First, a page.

'Lungs of the town': Ridgefield to expand Bear Mountain open space with grant money

Photo of Shayla Colon
Ridgefield received a $42,000 state grant to add additional terrain to its Bear Mountain preserve

Ridgefield received a $42,000 state grant to add additional terrain to its Bear Mountain preserve

James Coyle / Hearst Connecticut Media

RIDGEFIELD — The town was awarded a state grant to expand one of its open space preserves, which has become more popular as residents try to get outside during the pandemic.

Ridgefield received a $42,000 Open Space and Watershed Land Acquisition Grant from the state Department of Energy and Environmental Protection to tack on additional terrain to its Bear Mountain preserve. Open space is land a town conserves for the sake of maintaining biodiversity, scenic beauty and a place for outdoor activities.

“Our open spaces are maybe the lungs of the town, if you will,” said James Coyle, chairman of the Ridgefield Conservation Commission. “They’re places you can go to and relax and breathe fresh air.”

Coyle believes open spaces have been particularly important to residents throughout the pandemic.

“We have a lot more people using our trails,” he said. “You couldn’t go here or there, but you could go out and walk in nature or take your family and all that kind of stuff.”

The commission plans to use grant dollars to “partially fund a purchase” of about 14 acres adjacent to Hemlock Hills, Coyle said. Acquiring this parcel would allow Ridgefield to connect a three-acre parcel of town-owned space to the 386-acre Hemlock Hills lot in the Bear Mountain area.

“We have put in a new trail that links to the trails in Hemlock Hills,” Coyle said. “Most of our open space is wooded and this is low-key and will continue that way.”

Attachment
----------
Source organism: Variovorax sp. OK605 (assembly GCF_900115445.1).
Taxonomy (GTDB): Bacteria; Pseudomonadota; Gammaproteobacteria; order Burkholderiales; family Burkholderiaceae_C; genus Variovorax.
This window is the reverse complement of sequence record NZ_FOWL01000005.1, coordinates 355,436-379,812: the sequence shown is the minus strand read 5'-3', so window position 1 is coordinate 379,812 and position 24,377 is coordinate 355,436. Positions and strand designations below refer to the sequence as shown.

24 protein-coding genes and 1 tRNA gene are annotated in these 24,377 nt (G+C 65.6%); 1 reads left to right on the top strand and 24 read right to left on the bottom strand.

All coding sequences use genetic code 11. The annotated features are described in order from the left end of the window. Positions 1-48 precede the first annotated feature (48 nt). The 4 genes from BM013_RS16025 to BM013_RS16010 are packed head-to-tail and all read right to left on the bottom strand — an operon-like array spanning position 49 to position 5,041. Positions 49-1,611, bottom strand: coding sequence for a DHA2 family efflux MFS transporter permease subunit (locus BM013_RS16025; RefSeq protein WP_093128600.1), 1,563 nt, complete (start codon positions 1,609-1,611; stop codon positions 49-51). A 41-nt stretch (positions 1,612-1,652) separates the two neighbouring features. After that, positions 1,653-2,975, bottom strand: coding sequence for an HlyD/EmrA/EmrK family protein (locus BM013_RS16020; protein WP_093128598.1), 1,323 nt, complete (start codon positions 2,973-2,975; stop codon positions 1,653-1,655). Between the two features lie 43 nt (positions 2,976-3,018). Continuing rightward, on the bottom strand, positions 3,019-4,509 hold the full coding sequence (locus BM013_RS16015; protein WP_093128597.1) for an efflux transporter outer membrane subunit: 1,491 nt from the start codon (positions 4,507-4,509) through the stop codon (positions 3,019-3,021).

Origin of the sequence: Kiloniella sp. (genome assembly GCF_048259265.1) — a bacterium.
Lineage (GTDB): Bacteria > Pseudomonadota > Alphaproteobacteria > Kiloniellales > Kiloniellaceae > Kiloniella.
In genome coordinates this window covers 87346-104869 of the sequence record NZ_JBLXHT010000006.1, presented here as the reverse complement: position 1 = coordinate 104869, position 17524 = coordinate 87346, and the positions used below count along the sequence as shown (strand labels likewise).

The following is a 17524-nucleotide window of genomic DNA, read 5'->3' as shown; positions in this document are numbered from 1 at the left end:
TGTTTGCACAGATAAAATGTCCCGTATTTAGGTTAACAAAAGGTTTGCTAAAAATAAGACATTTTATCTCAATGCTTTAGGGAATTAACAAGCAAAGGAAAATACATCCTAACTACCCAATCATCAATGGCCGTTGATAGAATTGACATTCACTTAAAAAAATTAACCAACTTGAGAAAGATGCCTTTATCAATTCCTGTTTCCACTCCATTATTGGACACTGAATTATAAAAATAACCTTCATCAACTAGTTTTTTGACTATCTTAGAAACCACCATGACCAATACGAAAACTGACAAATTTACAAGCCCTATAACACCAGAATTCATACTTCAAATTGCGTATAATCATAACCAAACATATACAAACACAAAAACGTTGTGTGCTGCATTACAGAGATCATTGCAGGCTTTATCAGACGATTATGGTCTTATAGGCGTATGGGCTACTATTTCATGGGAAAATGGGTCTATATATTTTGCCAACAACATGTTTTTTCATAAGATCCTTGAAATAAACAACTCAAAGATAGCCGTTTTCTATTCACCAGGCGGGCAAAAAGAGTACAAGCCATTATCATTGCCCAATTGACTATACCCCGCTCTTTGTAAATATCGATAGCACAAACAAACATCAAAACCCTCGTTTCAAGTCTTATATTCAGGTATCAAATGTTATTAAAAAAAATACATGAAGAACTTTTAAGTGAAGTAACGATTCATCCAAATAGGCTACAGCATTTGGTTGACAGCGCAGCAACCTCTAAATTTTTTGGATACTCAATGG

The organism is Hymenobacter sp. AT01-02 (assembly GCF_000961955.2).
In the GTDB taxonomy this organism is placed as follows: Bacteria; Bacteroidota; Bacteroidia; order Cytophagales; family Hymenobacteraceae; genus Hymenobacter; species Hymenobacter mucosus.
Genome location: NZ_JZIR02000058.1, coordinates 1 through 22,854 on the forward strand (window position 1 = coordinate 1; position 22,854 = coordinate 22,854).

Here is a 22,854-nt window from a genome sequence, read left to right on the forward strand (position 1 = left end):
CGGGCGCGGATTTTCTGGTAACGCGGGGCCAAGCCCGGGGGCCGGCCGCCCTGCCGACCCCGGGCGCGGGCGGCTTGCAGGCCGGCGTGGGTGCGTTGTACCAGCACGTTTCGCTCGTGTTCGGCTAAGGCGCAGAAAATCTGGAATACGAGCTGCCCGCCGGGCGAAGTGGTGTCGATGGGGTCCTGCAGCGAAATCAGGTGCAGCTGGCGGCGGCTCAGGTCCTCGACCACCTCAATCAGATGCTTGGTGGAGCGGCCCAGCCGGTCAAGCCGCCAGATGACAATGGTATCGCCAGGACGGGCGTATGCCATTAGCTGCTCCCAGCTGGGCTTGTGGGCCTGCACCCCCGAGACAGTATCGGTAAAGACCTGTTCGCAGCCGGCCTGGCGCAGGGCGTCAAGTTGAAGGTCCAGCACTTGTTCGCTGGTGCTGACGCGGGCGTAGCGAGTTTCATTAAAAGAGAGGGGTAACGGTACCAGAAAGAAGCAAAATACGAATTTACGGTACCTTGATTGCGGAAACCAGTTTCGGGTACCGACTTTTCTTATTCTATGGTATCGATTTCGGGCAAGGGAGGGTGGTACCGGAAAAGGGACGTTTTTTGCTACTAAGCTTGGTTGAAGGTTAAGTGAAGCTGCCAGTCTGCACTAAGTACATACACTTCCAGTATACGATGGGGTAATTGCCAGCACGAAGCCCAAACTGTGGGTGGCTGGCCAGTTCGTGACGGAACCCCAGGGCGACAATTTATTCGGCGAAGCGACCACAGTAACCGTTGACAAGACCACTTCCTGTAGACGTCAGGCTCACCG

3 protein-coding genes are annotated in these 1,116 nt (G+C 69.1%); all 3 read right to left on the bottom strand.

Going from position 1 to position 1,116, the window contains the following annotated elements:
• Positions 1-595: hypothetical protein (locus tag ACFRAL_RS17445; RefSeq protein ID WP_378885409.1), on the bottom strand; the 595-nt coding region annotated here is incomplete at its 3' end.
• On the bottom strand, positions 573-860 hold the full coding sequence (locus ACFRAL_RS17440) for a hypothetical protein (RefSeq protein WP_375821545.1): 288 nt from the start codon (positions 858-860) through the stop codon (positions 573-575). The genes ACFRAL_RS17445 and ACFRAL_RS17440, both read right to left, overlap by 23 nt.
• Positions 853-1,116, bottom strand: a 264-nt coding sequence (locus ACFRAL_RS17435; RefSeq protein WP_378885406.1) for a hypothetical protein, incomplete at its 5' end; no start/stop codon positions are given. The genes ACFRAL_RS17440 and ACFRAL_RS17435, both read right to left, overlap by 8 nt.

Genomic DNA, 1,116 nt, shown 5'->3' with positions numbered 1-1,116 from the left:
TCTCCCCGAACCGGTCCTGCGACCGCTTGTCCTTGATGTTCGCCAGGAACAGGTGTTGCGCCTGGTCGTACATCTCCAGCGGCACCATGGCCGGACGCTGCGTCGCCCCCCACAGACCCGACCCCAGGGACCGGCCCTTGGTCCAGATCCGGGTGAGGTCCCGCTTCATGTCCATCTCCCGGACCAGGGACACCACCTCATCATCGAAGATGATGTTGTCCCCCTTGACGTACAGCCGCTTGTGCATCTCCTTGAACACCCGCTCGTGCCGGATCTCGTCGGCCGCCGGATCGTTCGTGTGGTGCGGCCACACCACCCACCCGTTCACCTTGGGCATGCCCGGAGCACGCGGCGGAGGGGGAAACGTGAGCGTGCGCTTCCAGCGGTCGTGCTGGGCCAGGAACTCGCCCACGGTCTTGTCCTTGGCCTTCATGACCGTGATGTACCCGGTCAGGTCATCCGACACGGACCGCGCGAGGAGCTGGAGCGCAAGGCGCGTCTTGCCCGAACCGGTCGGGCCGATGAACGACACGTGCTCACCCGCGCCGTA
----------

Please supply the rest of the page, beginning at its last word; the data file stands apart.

The commission aims to make 30 percent of the town’s overall land open space. Coyle said about 25.8 percent of Ridgefield is currently occupied by open spaces, many of which are “almost inaccessible,” so the grant “helps us toward our goal a little bit,” he said.

State Sen. Will Haskell, D-Westport, said he is grateful the state will “lend a hand,” to preserve open space.

“Our beautiful forests and trails make Fairfield County a wonderful place to live, and I’m determined to protect these natural resources for the next generation to enjoy,” he said in a statement.

Wilton's Aspetuck Land Trust was also given roughly $157,500 in grant money to purchase 11.5 acres in the Fratelli Zeta acquisition, which is part of an overarching project to create a 705-acre forest block between Wilton and Weston.

This trail system will connect to the Norwalk River Valley Trail at the Cannondale Station and Redding's Huntington State Park.

“These grants will preserve hundreds of acres of open space in my district, and I'm grateful to Governor Lamont for his support of this initiative,” Haskell said.